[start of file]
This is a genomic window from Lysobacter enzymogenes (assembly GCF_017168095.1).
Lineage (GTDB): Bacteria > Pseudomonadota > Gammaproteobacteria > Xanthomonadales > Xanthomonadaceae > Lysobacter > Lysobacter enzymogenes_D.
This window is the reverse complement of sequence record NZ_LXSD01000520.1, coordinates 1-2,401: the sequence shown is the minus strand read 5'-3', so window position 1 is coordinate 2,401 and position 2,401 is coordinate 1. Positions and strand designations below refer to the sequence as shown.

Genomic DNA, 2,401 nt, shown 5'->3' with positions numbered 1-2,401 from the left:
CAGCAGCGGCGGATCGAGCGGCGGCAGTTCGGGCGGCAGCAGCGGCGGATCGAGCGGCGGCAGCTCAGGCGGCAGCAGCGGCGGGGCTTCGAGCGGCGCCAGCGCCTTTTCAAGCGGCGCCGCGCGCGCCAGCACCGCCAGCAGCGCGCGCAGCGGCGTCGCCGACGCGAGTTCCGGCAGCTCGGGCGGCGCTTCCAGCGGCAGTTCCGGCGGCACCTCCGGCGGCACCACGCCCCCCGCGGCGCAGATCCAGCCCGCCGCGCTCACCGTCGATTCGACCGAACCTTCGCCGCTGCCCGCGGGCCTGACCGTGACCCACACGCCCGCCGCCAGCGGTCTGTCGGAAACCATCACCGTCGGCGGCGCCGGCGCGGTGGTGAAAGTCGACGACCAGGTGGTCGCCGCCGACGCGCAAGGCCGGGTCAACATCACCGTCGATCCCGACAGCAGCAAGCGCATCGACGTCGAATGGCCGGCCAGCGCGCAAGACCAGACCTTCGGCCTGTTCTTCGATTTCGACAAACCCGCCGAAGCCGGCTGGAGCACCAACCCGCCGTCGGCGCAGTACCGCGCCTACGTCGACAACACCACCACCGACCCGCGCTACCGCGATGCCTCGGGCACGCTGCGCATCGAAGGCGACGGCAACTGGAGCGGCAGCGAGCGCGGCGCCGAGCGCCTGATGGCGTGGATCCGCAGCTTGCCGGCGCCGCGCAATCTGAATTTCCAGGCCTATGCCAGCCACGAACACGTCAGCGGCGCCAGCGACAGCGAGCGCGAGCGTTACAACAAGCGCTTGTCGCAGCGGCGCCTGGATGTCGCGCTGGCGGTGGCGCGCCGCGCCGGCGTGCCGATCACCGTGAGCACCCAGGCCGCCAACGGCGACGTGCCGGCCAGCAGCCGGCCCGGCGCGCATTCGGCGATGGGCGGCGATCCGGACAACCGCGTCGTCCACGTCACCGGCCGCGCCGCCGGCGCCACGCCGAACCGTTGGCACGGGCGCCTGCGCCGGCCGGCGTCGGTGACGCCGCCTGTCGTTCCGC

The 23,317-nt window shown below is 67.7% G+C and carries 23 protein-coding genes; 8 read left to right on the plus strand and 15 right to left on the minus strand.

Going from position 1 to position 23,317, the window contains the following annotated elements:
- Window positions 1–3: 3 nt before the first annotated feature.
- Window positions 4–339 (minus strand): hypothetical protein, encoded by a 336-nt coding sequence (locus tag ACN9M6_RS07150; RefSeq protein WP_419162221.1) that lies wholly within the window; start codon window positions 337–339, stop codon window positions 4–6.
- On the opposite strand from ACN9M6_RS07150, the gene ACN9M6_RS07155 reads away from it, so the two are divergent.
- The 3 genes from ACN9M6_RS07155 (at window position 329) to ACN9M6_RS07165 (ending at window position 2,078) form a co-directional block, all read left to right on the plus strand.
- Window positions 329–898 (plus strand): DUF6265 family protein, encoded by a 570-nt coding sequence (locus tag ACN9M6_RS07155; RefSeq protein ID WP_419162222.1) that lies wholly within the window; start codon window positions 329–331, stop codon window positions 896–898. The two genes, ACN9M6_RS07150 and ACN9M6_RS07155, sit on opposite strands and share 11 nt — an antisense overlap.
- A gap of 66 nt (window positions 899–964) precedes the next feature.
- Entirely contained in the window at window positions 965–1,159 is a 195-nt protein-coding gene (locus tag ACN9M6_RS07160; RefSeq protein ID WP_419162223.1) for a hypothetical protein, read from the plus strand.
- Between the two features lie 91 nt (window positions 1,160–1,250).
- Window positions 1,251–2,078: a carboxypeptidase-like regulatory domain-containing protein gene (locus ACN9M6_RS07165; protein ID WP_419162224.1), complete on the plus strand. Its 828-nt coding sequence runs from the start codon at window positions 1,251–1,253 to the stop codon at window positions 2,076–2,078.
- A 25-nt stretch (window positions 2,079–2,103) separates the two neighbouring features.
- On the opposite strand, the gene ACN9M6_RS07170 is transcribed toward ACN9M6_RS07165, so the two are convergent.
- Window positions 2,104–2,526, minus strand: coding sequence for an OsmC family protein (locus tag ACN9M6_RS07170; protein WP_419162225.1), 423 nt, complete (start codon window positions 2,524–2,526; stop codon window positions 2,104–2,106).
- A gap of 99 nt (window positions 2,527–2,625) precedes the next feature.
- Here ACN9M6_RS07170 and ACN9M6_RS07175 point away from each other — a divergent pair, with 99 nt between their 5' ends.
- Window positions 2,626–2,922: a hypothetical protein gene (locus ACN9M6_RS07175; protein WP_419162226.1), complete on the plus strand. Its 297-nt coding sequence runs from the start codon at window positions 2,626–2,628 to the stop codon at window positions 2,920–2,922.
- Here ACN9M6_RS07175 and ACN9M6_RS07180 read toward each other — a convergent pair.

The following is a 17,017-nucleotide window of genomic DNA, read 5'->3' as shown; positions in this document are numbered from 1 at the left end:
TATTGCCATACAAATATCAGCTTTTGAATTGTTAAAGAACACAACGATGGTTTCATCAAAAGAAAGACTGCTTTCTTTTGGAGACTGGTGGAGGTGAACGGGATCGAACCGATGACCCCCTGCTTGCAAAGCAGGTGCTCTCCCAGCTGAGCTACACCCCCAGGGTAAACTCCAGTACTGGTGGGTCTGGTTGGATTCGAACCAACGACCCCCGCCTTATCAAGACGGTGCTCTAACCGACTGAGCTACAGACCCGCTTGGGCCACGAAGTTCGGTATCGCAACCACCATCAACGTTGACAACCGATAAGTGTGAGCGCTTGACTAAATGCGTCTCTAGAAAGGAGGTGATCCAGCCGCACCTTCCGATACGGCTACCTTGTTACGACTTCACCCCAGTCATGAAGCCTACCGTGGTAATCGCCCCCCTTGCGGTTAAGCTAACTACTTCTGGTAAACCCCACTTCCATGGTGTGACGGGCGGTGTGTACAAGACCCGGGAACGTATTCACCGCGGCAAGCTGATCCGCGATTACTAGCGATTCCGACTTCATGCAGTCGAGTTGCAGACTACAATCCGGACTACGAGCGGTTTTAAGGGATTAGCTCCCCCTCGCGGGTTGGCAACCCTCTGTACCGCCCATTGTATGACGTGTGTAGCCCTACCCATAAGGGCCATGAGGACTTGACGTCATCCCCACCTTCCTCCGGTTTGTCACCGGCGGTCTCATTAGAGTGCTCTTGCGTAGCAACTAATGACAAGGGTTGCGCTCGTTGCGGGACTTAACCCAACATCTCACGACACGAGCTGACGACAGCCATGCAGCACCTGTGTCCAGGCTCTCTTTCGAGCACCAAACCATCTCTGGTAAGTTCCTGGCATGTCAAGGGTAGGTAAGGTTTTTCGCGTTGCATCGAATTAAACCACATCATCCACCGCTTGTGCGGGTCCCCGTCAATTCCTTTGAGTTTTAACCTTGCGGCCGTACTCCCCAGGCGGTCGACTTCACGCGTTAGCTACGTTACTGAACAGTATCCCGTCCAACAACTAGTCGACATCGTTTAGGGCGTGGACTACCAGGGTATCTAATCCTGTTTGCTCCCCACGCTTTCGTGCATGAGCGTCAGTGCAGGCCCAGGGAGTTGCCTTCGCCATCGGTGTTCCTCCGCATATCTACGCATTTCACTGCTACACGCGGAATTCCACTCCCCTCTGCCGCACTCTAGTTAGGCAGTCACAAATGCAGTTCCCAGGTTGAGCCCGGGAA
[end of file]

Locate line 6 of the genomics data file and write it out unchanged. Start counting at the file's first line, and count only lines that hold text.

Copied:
The 23,317-nt window shown below is 67.7% G+C and carries 23 protein-coding genes; 8 read left to right on the plus strand and 15 right to left on the minus strand.